3 easy steps to a better FICO score

by Doc Schmyz

In the old days the “man behind the desk” decided to give you a loan or not. Your handshake was the contract and your honor was the collateral. Now however the “man” has a name…the name is FICO SCORE.

Although there are several credit models, the most commonly used is FICO, based on a model created by Fair, Isaac Company. Their consumer website is myfico.com, and you can find information about the FICO credit scores there.

Your FICO credit score can be used to determine your interest rate and how much credit a lender will give you. So taking care of your score, and keeping your credit clean will save you money.

Getting and improving your credit score is not hard at all, just takes time. Here is a tip or two that will help you improve and increase your score.

FIRST: You need to get a copy of your credit history

You may not have a credit history for several reasons. Maybe you?re a student, maybe you pay all your bills with cash, maybe you have never needed a loan for anything. All this will have an effect on your history.

An easy way to improve your credit history is to get a loan and pay it off onetime. A loan such as a car loan (also known as an installment loan) is generally looked at as more important, and given more value, then a credit card loan.

A second idea is to take a sum of money, let?s say $1000, and put it in to a 6 month CD at a bank or credit union. Then you in turn go and get an installment loan against the first CD as collateral. The final part of this step is to take your new loan and repeat the process 2 more times at a different bank each time.

Let the CD’s mature, paying only the minimum for the 6 months. Once they mature you cash them out and pay off all three loans. Congratulations…you now have a credit history.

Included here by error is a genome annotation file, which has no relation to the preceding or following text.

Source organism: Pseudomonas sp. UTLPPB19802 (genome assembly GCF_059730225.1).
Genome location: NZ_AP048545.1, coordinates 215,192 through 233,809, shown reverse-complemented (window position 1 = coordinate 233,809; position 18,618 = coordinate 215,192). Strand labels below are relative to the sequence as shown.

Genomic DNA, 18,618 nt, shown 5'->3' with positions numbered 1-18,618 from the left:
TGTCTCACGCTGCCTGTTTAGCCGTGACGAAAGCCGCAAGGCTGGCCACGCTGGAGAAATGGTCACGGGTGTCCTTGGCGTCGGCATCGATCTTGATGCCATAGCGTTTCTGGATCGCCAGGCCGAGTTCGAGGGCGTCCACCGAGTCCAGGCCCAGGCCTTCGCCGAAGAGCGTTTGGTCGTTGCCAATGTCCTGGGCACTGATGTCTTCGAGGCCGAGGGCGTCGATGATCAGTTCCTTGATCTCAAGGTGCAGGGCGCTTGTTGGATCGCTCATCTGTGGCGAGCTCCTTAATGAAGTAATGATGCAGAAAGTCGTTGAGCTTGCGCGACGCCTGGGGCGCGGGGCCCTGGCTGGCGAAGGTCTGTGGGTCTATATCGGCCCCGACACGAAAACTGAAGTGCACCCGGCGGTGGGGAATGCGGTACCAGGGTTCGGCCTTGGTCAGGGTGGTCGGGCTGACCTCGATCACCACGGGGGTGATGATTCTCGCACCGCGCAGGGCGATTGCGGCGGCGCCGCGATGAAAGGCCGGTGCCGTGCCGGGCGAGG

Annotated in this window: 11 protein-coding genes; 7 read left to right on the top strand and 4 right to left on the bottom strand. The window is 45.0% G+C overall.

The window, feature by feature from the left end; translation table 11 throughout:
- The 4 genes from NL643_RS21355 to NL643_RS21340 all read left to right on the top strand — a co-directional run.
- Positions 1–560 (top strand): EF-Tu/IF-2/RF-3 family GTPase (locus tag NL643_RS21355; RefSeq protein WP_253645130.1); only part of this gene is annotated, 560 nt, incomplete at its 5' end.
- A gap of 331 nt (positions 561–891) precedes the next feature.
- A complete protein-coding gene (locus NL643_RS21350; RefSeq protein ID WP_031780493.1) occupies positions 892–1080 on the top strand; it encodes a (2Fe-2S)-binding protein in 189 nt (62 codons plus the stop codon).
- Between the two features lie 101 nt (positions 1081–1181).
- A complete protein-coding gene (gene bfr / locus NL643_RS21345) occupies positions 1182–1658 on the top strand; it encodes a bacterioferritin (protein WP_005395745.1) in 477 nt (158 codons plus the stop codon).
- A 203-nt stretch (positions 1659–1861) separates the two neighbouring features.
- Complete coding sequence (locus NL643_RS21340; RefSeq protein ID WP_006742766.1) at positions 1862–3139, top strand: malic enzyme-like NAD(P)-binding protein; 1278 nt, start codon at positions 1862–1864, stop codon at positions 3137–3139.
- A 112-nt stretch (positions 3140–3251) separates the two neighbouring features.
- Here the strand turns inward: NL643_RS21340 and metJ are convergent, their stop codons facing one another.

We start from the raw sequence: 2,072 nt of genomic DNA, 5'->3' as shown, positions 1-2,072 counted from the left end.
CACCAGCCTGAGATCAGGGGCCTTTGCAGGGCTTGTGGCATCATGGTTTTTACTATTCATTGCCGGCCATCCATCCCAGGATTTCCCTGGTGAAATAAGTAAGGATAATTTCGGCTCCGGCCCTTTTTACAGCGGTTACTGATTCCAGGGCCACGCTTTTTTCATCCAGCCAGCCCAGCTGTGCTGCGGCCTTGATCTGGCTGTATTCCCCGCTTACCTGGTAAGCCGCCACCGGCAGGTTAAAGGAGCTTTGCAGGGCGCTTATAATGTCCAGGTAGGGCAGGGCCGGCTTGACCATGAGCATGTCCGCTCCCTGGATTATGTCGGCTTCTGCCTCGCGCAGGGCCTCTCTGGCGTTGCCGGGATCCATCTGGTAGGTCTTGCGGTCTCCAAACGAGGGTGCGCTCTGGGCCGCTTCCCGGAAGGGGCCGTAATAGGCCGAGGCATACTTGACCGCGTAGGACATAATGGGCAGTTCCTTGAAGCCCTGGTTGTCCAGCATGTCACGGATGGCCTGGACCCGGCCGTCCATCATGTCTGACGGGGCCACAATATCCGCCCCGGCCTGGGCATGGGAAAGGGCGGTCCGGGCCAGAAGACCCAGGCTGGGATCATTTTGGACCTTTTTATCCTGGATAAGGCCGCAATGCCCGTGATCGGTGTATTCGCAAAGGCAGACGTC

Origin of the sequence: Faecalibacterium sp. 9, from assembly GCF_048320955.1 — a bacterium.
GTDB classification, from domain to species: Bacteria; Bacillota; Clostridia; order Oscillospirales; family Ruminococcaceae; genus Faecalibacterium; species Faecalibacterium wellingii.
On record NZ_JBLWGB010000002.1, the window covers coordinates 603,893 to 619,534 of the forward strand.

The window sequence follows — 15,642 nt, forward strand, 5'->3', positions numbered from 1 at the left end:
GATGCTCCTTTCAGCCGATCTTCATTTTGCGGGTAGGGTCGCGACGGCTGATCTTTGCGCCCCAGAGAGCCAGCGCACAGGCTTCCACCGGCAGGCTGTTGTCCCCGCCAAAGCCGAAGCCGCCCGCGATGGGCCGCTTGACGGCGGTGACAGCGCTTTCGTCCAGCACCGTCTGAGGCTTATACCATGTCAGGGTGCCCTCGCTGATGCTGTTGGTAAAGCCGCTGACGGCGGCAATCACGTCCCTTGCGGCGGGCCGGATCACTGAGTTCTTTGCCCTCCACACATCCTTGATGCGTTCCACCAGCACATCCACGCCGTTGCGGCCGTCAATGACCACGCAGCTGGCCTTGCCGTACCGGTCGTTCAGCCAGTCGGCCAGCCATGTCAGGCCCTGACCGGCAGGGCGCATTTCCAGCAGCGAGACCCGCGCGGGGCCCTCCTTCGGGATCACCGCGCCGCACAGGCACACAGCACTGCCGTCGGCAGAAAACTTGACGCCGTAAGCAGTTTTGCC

SECOND: Keep your credit history clean.

Ok…now you have a good history. No major debt…now to keep the FICO as high as you can.

Don’t close your old accounts. One part of your credit score is based on the amount of credit available verses amount of credit used. Closing old accounts can lower this part of your score.

Here is a thing to think about. Paying off your credit cards every month is good money management, but you may be able to improve in this area. Here’s the scenario: you have a $2000 credit card. Every month, you charge about $1800 to that card. And, every month you pay it off. But here’s what happens – your credit card company reports your credit information monthly to FICO. If they report it before you pay off your card, it looks like you carry a balance on your credit card every month. You may find your FICO score improves if you pay off your credit card at a different time of the month.

THIRD: Fix your bad credit

For whatever reason, if you have a poor credit history, there are things you can do to improve your score. Some of them take time, and you will probably be best served by talking to a credit counselor to be sure that you not only repair your credit history, but also eliminate what caused that poor credit history in the first place.

The FICO score is most affected by your credit history. To repair a low credit score start paying your bills onetime. In order of value you need to pay your Mortgage, Installment loans, and last your credit cards.

The next factor in your FICO score is how you have used your credit. So pay off those credit cards

When you?re all done with the rest of things…review your credit report. Get one from all the credit agencies. Look for errors and mistakes. Contact them to see if they can remove them or correct the errors.

A good FICO score is a huge part of your financial life. Keep it healthy. Use these tips and watch your score climb.

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